Married same-sex couples often deal with stress in a more healthy and cooperative way than opposite-sex couples, according to a new study. The researchers argue that this may be because same-sex couples face unique issues, including stigma, and may receive less support from wider family and traditional institutions compared to heterosexual couples.
To arrive at these findings, sociologists from the University of Texas at Austin analyzed survey responses from 419 middle-aged same-sex and opposite-sex married couples living in Massachusetts.
The researchers studied their relationships in terms of dyadic coping, the processes by which couples manage stress together through joint problem solving, communicating empathy, expressing solidarity, and redistributing responsibility in response to the problem. They also measured negative dyadic coping, in which the spouse reacts ambivalently or even hostilely in response to the other’s stress.
The study notes that women generally engage more in dyadic coping compared to men in heterosexual relationships. However, when it came to same-sex partnerships, both men and women were more likely to work together to cope with stress, compared to their counterparts in opposite-sex marriages.
“While those married to women receive the most positive coping support from their partners, those married to men receive the most negative dyadic coping. Unlike men and women in same-sex marriages, men and women in opposite-sex marriages are less likely to work to cope with stress together,” the study concluded.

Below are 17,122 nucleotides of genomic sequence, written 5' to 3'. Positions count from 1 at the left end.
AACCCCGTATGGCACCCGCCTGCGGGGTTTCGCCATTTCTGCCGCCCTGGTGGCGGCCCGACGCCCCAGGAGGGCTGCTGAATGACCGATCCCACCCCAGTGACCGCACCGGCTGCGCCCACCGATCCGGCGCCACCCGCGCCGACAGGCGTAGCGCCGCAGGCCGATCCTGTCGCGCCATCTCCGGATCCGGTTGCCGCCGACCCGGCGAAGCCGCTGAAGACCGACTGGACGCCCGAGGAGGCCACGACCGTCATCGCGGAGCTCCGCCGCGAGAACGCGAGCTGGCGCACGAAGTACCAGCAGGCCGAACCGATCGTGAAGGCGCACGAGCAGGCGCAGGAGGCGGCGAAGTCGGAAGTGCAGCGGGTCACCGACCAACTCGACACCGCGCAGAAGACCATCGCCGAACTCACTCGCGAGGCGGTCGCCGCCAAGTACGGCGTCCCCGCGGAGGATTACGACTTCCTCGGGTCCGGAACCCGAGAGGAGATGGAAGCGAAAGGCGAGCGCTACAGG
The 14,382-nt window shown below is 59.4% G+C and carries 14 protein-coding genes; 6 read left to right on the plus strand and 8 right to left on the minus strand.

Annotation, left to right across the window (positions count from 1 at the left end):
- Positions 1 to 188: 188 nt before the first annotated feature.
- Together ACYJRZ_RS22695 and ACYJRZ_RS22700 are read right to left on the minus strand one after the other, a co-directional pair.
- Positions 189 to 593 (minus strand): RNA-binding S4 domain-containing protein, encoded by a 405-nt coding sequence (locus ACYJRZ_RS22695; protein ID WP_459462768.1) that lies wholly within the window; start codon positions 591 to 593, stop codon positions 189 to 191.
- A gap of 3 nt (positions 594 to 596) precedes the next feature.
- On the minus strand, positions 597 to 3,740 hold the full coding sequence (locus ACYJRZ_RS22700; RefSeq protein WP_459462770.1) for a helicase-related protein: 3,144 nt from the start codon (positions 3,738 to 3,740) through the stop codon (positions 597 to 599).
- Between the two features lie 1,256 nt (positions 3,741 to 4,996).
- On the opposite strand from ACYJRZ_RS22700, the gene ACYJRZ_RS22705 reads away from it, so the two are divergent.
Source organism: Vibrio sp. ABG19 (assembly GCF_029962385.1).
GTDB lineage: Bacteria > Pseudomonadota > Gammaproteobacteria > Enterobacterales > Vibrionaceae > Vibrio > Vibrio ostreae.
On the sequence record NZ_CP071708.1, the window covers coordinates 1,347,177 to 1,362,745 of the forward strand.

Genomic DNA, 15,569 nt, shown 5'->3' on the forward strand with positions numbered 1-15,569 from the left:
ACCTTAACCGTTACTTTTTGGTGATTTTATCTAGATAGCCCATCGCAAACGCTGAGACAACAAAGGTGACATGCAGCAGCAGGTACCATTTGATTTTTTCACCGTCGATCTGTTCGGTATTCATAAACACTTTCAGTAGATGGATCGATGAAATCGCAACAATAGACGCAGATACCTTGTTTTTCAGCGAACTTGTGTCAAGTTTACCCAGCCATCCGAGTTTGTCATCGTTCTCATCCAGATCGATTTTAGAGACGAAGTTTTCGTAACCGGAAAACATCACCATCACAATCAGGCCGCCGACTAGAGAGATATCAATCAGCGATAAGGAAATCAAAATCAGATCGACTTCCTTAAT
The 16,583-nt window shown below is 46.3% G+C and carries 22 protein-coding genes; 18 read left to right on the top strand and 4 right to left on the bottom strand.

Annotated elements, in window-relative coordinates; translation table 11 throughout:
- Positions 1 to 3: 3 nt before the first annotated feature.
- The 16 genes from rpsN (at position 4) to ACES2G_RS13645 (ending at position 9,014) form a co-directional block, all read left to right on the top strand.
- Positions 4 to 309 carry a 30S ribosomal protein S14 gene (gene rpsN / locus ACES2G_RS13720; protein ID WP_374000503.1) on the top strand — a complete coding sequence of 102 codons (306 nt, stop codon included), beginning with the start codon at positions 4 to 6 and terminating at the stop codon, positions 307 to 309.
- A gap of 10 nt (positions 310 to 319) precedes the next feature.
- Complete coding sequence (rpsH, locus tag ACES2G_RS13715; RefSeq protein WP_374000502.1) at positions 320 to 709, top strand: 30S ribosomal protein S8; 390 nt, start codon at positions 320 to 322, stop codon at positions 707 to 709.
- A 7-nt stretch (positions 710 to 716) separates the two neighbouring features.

In addition, same-sex marriages were reported to have slightly higher marital quality than same-sex couples, just as previous research has indicated.
“This research shows that while there are some gender differences in dyadic coping efforts, the effects of supportive and cooperative dyadic coping as well as negative dyadic coping on marital quality are the same for all couples,” said Yiwen Wang, lead author of the study and PhD candidate in UT Austin’s Department of Sociology, said in a statement.
“Our findings also highlight the importance of coping as a couple for marital quality in different relationship contexts, which may be an avenue through which couples work together to enhance relationship well-being,” Wang added.
The researchers explain that not nearly the same amount of research has been done on the dyadic treatment of same-sex relationships. However, understanding the dynamics of these relationships could have some real benefits for all troubled couples.
“Same-sex couples face unique stressors related to discrimination and stigma. Being treated as a couple can be especially important for them, since they don’t get as much support from extended family, friends or institutions as same-sex couples,” added Debra Umberson, professor of sociology at UT Austin.
“Including same-sex spouses and examining how they work together to manage stress compared to opposite-sex spouses can help us better understand the ways in which gender dynamics play out in marriages Umberson said.
The new study was published in the Journal of Social and Personal Relationships.